This page provides a little more on the methodology and pedagogy of our Core Curriculum at Saint Joseph's College.
In 1969 the faculty of Saint Joseph's College took a radical step in redesigning the general education curriculum. Instead of requiring a certain number of courses in the various departments, all students would take part in an integrated, transdisciplinary program of studies, taught by members of various departments, called the Core Curriculum.
In the academic year 2004-05, we began our thirty-fifth year of what continues to be recognized as an innovative approach to general education. The Core Curriculum is structured around the over-arching theme of "Christian Humanism." As a College the pursuit of Truth is our focus. This pursuit of Truth encompasses truths about our world, people and God. There are three guiding values:
- The world is God's creation
- Respect for human dignity
- Religion - God's revelation is diverse and draws all people to Himself
All disciplines are examined throughout the students' four years. Students begin their study with the "Contemporary Situation" and are challenged to expand their horizons throughout the fours years of Core. Students are challenged to find relationships among the various disciplines, and to examine their own values and beliefs in relation to the Christian Tradition. Throughout all four years, students work to develop verbal and written communication skills, learn to share ideas with classmates in discussion, and are exposed to different values and cultures.
For faculty, it is a continual learning experience, as they challenge students and themselves to see from a wider perspective, the connections between various disciplines. Even among the faculty, conversations about Core have engendered a collegiality unlike other institutions. Faculty of various disciplines meet to plan the Core curriculum each semester. Additionally, there have been numerous development opportunities for faculty to discuss curricular concerns and to assist in the development of teaching pedagogies. Since its inception in 1969, the structure of the Core Curriculum has remained basically the same. However, the content of each segment of Core has changed and developed to keep pace with current scholarship in these areas. The Curriculum is guided by these six goals.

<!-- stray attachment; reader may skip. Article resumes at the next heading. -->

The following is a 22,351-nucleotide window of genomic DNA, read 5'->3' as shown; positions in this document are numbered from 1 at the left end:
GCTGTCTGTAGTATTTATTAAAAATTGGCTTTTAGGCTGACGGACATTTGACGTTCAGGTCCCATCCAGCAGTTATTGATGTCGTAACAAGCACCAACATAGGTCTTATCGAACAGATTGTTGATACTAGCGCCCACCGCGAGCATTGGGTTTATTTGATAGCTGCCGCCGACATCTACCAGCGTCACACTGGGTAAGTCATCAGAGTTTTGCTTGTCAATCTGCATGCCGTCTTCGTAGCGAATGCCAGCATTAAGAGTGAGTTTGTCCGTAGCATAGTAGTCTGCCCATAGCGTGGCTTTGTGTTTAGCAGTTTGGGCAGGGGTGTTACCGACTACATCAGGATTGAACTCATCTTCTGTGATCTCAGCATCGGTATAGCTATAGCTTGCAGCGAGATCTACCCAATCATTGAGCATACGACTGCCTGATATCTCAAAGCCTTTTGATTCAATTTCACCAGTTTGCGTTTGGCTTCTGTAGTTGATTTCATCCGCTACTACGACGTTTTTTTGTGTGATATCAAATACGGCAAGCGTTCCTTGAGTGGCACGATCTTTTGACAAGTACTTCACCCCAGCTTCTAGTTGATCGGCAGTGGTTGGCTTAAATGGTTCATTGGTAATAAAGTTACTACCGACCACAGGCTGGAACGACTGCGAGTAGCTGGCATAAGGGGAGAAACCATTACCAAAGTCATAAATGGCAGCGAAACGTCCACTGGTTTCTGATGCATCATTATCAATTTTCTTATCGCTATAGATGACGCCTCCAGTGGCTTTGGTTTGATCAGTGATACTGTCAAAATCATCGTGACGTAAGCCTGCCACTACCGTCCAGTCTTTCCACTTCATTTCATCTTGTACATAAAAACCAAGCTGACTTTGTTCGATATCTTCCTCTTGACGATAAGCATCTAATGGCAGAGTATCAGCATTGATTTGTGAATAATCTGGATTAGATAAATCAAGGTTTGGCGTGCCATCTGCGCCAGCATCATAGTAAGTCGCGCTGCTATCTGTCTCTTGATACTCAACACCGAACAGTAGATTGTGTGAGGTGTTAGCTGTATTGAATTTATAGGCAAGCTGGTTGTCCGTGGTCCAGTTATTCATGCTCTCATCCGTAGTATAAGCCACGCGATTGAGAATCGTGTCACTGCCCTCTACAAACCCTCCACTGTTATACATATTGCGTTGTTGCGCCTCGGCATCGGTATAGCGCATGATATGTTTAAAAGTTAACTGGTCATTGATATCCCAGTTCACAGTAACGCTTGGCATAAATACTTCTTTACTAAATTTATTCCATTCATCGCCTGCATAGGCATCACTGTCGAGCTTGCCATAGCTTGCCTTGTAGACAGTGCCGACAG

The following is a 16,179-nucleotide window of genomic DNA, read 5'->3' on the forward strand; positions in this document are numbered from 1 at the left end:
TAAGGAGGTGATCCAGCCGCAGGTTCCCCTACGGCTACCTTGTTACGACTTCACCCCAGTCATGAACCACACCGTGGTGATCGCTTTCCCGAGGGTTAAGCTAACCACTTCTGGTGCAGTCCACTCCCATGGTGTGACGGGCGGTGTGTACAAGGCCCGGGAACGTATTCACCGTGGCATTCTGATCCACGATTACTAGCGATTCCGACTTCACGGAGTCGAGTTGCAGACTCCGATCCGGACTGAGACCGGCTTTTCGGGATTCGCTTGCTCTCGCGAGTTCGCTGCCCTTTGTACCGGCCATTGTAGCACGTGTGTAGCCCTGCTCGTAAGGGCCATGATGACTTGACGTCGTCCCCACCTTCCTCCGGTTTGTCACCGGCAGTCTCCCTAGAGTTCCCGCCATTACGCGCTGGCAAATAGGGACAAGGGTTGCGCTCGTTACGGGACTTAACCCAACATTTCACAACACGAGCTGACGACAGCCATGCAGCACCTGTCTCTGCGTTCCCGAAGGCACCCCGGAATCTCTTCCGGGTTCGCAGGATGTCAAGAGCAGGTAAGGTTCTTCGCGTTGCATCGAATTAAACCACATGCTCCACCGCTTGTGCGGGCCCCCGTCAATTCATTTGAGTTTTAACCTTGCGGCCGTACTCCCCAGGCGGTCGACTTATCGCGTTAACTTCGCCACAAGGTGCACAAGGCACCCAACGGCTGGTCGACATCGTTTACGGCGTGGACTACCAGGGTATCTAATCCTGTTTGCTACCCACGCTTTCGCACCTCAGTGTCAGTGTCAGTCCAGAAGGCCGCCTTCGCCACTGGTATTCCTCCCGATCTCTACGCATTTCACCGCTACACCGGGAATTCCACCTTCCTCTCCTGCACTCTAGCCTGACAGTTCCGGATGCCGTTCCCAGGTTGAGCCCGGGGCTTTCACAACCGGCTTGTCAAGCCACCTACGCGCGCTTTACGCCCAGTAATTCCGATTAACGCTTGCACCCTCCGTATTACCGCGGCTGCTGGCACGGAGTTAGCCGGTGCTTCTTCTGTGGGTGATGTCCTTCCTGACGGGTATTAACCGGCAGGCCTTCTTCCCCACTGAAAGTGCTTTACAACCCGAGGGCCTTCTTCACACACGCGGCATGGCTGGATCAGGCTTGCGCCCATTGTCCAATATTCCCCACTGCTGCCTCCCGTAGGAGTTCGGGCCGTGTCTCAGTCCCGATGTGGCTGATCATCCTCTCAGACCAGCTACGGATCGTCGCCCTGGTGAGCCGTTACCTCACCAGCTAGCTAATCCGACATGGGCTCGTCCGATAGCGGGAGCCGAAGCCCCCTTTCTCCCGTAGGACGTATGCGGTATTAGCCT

How does it work?
Twice a week, the entire class (freshmen, soph., jr., or senior) and faculty teaching in a particular Core gather for a presentation in one of our auditoria. These common presentations are most often a lecture by a faculty member having expertise in the topic to be discussed. At other times there may be a video presentation, guest lecturer or student panel. Prior to the presentation all students read a common assignment. Following this, students meet in smaller discussion groups (usually 16-18) with a professor to discuss texts, and lectures. In these small discussion sections, writing assignments are given, tests and quizzes are administered.
One of the key components of the Core Curriculum is writing. Students will, on the average, write about 20-25 pages each semester in Core. The writing component is developmentally structured so that students build upon prior work in the Core Program. Various types of writing assignments are utilized to help students develop written communication skills. Within the past four years, there has been a concerted effort among the faculty to coordinate writing assignments in the departmental classes with writing assignments given in the Core Program.
Over the course of the four years, students will have read a great deal. Great books from the west and the east are a part of the curriculum. You may check out what this semester's Core classes are reading on the Core syllabi.
In place of general education courses in English Literature, English Composition, History of Western Civilization, Speech, Art Appreciation, Music Appreciation, Science or Mathematics, Philosophy and Theology, Saint Joseph's College operates an interdisciplinary liberal arts program. This approach treats each subject in an historical framework, examining the problems of each period studied. The essence of the approach is to create in the student a solid grounding in communications, social responsibility and personal awareness.
Because of the interdisciplinary nature of Core courses, some institutions experience difficulties determining how to apply these credits toward their own general education requirements. Contemporary Situation may be distributed as 3 credits of English Composition I and 3 credits in Introductory Sociology or Contemporary Issues. Modern World may be distributed as 3 credits of English Composition II and 3 credits of US Government, US History I, American Literature, 19th Century Literature, or Modern European History. Western Civilization I may be distributed as 6 credits in any combination of Old Testament, Introduction to Philosophy, Ancient History and Introduction to Drama/Theatre. Western Civilization II may be distributed as 6 credits in any combination of New Testament, Medieval History, Medieval Philosophy, History of Christianity, or Art History. Humanity in the Universe I may be distributed as 3 credits of Physical Science and Humanity in the Universe II as 3 credits of Life Science or Anthropology. India and China, Latin America and Africa may be distributed as 3 credits in History, Political Science or Literature. Towards a Christian Humanism may be distributed as 6 credits in Religion and Philosophy. Christianity and the Human Situation may be distributed as Ethics or Moral Theology.